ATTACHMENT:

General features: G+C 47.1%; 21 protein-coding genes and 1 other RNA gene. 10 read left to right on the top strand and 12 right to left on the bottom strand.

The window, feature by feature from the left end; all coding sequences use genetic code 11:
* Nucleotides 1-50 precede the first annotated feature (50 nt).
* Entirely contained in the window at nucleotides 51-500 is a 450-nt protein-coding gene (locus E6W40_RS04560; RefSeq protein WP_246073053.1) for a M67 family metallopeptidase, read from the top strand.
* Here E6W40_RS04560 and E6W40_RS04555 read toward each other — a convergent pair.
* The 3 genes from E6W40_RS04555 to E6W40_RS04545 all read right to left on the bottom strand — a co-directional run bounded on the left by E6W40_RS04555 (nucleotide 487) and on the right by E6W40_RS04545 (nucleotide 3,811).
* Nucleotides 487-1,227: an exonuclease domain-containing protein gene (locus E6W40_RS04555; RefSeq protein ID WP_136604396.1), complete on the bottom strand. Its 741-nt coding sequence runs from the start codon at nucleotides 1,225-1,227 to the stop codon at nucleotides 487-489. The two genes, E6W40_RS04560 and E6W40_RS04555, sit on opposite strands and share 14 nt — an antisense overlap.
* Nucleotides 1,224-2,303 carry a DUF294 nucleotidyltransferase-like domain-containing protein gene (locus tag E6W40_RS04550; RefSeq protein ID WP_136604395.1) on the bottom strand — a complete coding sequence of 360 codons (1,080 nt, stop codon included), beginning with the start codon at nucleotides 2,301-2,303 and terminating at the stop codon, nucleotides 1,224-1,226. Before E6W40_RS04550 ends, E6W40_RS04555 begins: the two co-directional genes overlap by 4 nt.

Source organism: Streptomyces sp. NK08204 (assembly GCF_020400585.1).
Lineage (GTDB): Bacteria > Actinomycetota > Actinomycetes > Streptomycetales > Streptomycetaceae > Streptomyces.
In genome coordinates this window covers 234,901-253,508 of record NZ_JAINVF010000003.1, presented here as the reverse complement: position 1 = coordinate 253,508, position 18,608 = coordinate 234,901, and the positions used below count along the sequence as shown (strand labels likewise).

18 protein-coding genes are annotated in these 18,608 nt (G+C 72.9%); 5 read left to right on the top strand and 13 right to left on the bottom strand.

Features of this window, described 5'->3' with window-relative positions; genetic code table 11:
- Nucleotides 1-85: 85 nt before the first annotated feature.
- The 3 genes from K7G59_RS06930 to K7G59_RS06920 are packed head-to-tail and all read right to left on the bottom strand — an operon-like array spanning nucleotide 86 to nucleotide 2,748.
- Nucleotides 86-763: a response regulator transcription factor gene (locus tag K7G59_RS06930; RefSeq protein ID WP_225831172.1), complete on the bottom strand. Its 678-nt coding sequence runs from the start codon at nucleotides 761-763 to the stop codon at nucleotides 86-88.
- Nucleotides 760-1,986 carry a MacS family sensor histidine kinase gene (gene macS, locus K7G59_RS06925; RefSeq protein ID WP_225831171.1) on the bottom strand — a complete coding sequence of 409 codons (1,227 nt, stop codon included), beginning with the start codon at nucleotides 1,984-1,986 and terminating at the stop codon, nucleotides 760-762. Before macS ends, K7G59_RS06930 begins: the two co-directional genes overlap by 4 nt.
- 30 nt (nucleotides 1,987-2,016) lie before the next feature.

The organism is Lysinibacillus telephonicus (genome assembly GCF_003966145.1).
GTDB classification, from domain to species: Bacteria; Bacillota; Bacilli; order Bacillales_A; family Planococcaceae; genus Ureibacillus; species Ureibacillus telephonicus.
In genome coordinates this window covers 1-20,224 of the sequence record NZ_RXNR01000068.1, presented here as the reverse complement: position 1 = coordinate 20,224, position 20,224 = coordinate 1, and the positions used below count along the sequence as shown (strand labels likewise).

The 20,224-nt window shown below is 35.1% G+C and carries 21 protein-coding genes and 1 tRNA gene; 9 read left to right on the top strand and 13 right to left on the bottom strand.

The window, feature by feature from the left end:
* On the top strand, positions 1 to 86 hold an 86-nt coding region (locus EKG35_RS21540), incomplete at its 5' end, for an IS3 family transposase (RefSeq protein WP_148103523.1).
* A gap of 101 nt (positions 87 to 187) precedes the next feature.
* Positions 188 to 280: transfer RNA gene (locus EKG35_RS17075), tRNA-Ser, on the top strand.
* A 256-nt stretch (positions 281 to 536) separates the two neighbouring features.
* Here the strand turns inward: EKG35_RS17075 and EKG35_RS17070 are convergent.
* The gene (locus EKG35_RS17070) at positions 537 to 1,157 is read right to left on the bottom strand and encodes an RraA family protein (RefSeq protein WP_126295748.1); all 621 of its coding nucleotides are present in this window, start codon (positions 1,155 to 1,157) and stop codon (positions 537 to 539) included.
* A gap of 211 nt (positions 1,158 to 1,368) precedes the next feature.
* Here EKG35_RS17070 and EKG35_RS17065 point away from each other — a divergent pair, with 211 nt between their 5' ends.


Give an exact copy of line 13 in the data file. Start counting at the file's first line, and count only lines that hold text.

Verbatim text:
Features of this window, described 5'->3' with window-relative positions; genetic code table 11: